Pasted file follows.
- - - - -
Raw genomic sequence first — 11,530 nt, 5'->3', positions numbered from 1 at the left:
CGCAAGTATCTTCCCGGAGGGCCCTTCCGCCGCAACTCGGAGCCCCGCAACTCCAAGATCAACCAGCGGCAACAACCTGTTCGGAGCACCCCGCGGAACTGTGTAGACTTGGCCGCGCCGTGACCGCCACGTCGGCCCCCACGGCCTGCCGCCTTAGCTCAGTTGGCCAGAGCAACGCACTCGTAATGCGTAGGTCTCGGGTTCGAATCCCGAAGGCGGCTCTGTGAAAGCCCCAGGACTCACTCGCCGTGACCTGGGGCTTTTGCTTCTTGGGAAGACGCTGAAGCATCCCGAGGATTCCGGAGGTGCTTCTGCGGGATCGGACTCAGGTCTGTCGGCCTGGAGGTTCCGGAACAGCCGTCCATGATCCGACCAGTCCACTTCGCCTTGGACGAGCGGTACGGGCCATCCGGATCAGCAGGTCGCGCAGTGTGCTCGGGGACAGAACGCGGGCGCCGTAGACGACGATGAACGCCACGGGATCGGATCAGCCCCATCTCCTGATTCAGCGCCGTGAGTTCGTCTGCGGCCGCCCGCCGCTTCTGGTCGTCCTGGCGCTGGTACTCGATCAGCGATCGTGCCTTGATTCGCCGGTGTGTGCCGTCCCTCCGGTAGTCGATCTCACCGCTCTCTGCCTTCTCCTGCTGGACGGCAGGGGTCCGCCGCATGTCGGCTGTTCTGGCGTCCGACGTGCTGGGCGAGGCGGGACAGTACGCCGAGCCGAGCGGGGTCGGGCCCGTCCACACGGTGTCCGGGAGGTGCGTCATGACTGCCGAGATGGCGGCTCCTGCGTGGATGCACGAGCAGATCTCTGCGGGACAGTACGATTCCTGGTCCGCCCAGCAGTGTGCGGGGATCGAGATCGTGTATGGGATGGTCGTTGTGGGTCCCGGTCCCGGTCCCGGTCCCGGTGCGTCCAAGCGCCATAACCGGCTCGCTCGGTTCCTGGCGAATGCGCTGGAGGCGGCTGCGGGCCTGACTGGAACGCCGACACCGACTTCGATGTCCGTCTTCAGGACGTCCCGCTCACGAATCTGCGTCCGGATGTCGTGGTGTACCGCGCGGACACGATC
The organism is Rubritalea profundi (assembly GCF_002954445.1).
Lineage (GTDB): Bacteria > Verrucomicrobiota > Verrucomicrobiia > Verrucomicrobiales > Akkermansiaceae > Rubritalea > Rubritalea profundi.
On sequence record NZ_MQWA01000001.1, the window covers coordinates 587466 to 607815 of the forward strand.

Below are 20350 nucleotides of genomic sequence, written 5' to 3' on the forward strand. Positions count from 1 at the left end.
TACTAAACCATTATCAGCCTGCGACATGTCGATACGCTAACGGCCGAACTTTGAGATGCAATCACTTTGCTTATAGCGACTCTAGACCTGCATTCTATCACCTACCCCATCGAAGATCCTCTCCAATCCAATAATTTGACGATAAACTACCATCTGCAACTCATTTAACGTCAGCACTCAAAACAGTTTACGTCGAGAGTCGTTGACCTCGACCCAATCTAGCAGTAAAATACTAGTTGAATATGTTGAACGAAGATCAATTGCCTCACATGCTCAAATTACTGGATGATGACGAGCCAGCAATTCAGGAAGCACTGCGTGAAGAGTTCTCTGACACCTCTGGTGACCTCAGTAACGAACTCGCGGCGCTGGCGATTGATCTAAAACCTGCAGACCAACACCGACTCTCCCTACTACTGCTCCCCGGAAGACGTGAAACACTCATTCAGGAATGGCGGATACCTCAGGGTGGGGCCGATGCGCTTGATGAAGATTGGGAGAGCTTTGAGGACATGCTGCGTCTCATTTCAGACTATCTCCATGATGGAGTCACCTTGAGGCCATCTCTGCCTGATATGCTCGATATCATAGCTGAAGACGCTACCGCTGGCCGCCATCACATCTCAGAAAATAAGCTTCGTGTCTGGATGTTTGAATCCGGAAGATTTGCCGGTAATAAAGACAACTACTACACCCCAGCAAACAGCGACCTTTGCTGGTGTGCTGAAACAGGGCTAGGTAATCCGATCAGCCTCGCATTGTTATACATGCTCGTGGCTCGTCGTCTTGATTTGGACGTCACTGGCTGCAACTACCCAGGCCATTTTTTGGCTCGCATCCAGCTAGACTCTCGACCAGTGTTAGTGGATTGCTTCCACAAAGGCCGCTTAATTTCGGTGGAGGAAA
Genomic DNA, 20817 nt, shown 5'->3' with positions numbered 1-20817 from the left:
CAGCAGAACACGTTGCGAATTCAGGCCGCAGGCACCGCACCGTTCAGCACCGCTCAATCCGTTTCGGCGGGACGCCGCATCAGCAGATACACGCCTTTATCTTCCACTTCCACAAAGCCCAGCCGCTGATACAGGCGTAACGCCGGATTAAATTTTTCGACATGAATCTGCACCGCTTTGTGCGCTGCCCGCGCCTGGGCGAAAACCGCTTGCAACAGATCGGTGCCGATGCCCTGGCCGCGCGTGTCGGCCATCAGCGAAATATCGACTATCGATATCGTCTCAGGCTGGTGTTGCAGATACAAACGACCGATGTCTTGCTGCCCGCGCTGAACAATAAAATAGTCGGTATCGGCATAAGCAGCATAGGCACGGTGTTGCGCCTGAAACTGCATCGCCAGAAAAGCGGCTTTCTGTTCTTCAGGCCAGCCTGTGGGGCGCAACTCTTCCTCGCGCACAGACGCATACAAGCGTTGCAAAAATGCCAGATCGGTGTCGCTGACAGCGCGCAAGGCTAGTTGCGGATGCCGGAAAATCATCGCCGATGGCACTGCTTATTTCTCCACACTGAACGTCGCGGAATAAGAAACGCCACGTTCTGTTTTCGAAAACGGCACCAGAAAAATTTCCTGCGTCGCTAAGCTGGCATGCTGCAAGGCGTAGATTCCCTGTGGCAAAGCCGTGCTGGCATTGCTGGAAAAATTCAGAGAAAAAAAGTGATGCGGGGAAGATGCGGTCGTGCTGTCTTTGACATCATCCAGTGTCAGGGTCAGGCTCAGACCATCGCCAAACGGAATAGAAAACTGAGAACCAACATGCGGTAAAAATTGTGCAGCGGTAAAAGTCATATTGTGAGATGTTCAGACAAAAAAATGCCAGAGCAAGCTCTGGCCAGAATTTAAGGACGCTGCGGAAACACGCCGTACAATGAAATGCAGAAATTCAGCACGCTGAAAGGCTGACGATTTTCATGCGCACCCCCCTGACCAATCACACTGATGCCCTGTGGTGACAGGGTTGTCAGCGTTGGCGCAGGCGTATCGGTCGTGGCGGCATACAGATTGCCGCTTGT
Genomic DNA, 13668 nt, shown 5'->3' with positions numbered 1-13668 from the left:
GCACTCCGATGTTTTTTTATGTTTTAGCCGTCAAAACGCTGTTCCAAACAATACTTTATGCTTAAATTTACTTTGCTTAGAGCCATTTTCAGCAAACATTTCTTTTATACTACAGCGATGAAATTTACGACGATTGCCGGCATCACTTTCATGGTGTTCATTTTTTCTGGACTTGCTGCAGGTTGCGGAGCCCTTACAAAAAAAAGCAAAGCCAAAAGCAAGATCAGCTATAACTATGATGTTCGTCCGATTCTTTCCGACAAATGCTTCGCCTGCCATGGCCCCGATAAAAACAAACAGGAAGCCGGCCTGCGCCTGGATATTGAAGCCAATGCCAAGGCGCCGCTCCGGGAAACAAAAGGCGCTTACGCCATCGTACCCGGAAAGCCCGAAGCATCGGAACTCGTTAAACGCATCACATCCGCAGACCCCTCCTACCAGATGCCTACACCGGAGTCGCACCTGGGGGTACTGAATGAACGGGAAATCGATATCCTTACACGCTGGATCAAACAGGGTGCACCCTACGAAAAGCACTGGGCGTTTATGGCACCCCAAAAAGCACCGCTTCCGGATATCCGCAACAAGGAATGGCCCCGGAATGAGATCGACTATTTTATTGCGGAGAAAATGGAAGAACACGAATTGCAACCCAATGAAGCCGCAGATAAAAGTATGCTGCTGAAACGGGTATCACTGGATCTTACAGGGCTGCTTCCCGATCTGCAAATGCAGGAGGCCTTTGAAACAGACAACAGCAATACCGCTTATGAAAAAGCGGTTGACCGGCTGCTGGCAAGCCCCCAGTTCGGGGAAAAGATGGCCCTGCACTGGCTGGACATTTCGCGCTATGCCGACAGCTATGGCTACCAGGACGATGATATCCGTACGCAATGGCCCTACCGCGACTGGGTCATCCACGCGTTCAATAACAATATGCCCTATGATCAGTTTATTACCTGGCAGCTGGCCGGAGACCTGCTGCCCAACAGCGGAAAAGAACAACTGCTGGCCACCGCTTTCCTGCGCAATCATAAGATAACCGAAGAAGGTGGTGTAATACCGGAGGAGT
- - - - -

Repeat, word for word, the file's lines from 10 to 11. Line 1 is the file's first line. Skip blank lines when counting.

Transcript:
Genomic DNA, 13668 nt, shown 5'->3' with positions numbered 1-13668 from the left:
GCACTCCGATGTTTTTTTATGTTTTAGCCGTCAAAACGCTGTTCCAAACAATACTTTATGCTTAAATTTACTTTGCTTAGAGCCATTTTCAGCAAACATTTCTTTTATACTACAGCGATGAAATTTACGACGATTGCCGGCATCACTTTCATGGTGTTCATTTTTTCTGGACTTGCTGCAGGTTGCGGAGCCCTTACAAAAAAAAGCAAAGCCAAAAGCAAGATCAGCTATAACTATGATGTTCGTCCGATTCTTTCCGACAAATGCTTCGCCTGCCATGGCCCCGATAAAAACAAACAGGAAGCCGGCCTGCGCCTGGATATTGAAGCCAATGCCAAGGCGCCGCTCCGGGAAACAAAAGGCGCTTACGCCATCGTACCCGGAAAGCCCGAAGCATCGGAACTCGTTAAACGCATCACATCCGCAGACCCCTCCTACCAGATGCCTACACCGGAGTCGCACCTGGGGGTACTGAATGAACGGGAAATCGATATCCTTACACGCTGGATCAAACAGGGTGCACCCTACGAAAAGCACTGGGCGTTTATGGCACCCCAAAAAGCACCGCTTCCGGATATCCGCAACAAGGAATGGCCCCGGAATGAGATCGACTATTTTATTGCGGAGAAAATGGAAGAACACGAATTGCAACCCAATGAAGCCGCAGATAAAAGTATGCTGCTGAAACGGGTATCACTGGATCTTACAGGGCTGCTTCCCGATCTGCAAATGCAGGAGGCCTTTGAAACAGACAACAGCAATACCGCTTATGAAAAAGCGGTTGACCGGCTGCTGGCAAGCCCCCAGTTCGGGGAAAAGATGGCCCTGCACTGGCTGGACATTTCGCGCTATGCCGACAGCTATGGCTACCAGGACGATGATATCCGTACGCAATGGCCCTACCGCGACTGGGTCATCCACGCGTTCAATAACAATATGCCCTATGATCAGTTTATTACCTGGCAGCTGGCCGGAGACCTGCTGCCCAACAGCGGAAAAGAACAACTGCTGGCCACCGCTTTCCTGCGCAATCATAAGATAACCGAAGAAGGTGGTGTAATACCGGAGGAGT